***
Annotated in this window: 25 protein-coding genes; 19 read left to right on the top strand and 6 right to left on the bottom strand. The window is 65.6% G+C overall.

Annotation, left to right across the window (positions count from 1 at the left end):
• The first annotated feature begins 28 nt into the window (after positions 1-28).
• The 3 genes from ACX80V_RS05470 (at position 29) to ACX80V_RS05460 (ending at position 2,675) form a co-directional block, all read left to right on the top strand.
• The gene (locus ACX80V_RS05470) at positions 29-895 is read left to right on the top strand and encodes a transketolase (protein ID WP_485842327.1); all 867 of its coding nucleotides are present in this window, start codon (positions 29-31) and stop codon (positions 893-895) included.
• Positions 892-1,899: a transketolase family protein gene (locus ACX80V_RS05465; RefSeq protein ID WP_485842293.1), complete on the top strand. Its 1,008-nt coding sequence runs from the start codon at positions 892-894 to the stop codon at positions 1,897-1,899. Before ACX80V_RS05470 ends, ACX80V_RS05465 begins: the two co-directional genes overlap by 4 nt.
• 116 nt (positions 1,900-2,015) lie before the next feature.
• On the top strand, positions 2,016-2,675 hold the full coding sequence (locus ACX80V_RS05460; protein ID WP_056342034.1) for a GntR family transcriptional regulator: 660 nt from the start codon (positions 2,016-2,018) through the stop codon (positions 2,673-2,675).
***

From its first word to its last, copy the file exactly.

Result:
Annotated in this window: 25 protein-coding genes; 19 read left to right on the top strand and 6 right to left on the bottom strand. The window is 65.6% G+C overall.

Annotation, left to right across the window (positions count from 1 at the left end):
• The first annotated feature begins 28 nt into the window (after positions 1-28).
• The 3 genes from ACX80V_RS05470 (at position 29) to ACX80V_RS05460 (ending at position 2,675) form a co-directional block, all read left to right on the top strand.
• The gene (locus ACX80V_RS05470) at positions 29-895 is read left to right on the top strand and encodes a transketolase (protein ID WP_485842327.1); all 867 of its coding nucleotides are present in this window, start codon (positions 29-31) and stop codon (positions 893-895) included.
• Positions 892-1,899: a transketolase family protein gene (locus ACX80V_RS05465; RefSeq protein ID WP_485842293.1), complete on the top strand. Its 1,008-nt coding sequence runs from the start codon at positions 892-894 to the stop codon at positions 1,897-1,899. Before ACX80V_RS05470 ends, ACX80V_RS05465 begins: the two co-directional genes overlap by 4 nt.
• 116 nt (positions 1,900-2,015) lie before the next feature.
• On the top strand, positions 2,016-2,675 hold the full coding sequence (locus ACX80V_RS05460; protein ID WP_056342034.1) for a GntR family transcriptional regulator: 660 nt from the start codon (positions 2,016-2,018) through the stop codon (positions 2,673-2,675).